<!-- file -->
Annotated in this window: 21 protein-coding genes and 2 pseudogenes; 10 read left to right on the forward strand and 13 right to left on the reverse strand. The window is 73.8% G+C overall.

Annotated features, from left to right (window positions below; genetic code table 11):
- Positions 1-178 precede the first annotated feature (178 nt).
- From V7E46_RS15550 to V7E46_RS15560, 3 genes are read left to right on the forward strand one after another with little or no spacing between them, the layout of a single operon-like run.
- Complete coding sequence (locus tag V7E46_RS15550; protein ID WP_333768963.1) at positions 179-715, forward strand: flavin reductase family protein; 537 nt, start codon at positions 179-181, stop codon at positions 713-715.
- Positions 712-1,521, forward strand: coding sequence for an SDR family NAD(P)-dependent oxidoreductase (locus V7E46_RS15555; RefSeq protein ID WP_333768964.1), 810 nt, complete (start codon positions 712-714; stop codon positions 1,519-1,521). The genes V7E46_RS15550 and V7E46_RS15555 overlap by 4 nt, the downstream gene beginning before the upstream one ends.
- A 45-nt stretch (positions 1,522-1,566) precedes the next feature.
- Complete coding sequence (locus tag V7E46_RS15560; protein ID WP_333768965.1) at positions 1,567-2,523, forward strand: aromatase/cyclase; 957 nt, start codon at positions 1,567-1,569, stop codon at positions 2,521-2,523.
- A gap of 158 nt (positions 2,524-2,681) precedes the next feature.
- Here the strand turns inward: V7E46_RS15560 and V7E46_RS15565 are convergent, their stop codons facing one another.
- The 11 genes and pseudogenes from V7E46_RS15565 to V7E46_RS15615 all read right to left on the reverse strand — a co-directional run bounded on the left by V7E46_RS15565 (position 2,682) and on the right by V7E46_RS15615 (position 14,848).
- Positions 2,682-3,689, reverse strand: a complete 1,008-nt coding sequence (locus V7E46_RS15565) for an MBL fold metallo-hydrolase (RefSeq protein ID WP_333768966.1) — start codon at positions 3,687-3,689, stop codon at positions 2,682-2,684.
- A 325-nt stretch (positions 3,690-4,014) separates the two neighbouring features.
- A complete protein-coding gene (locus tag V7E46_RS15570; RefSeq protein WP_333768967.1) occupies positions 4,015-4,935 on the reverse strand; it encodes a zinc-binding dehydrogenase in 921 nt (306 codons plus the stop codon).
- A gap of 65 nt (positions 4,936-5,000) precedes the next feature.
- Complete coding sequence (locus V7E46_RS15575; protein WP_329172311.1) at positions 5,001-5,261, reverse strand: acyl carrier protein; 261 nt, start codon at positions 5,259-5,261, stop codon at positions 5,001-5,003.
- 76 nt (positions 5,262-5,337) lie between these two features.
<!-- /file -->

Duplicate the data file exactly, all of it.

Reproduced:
Annotated in this window: 21 protein-coding genes and 2 pseudogenes; 10 read left to right on the forward strand and 13 right to left on the reverse strand. The window is 73.8% G+C overall.

Annotated features, from left to right (window positions below; genetic code table 11):
- Positions 1-178 precede the first annotated feature (178 nt).
- From V7E46_RS15550 to V7E46_RS15560, 3 genes are read left to right on the forward strand one after another with little or no spacing between them, the layout of a single operon-like run.
- Complete coding sequence (locus tag V7E46_RS15550; protein ID WP_333768963.1) at positions 179-715, forward strand: flavin reductase family protein; 537 nt, start codon at positions 179-181, stop codon at positions 713-715.
- Positions 712-1,521, forward strand: coding sequence for an SDR family NAD(P)-dependent oxidoreductase (locus V7E46_RS15555; RefSeq protein ID WP_333768964.1), 810 nt, complete (start codon positions 712-714; stop codon positions 1,519-1,521). The genes V7E46_RS15550 and V7E46_RS15555 overlap by 4 nt, the downstream gene beginning before the upstream one ends.
- A 45-nt stretch (positions 1,522-1,566) precedes the next feature.
- Complete coding sequence (locus tag V7E46_RS15560; protein ID WP_333768965.1) at positions 1,567-2,523, forward strand: aromatase/cyclase; 957 nt, start codon at positions 1,567-1,569, stop codon at positions 2,521-2,523.
- A gap of 158 nt (positions 2,524-2,681) precedes the next feature.
- Here the strand turns inward: V7E46_RS15560 and V7E46_RS15565 are convergent, their stop codons facing one another.
- The 11 genes and pseudogenes from V7E46_RS15565 to V7E46_RS15615 all read right to left on the reverse strand — a co-directional run bounded on the left by V7E46_RS15565 (position 2,682) and on the right by V7E46_RS15615 (position 14,848).
- Positions 2,682-3,689, reverse strand: a complete 1,008-nt coding sequence (locus V7E46_RS15565) for an MBL fold metallo-hydrolase (RefSeq protein ID WP_333768966.1) — start codon at positions 3,687-3,689, stop codon at positions 2,682-2,684.
- A 325-nt stretch (positions 3,690-4,014) separates the two neighbouring features.
- A complete protein-coding gene (locus tag V7E46_RS15570; RefSeq protein WP_333768967.1) occupies positions 4,015-4,935 on the reverse strand; it encodes a zinc-binding dehydrogenase in 921 nt (306 codons plus the stop codon).
- A gap of 65 nt (positions 4,936-5,000) precedes the next feature.
- Complete coding sequence (locus V7E46_RS15575; protein WP_329172311.1) at positions 5,001-5,261, reverse strand: acyl carrier protein; 261 nt, start codon at positions 5,259-5,261, stop codon at positions 5,001-5,003.
- 76 nt (positions 5,262-5,337) lie between these two features.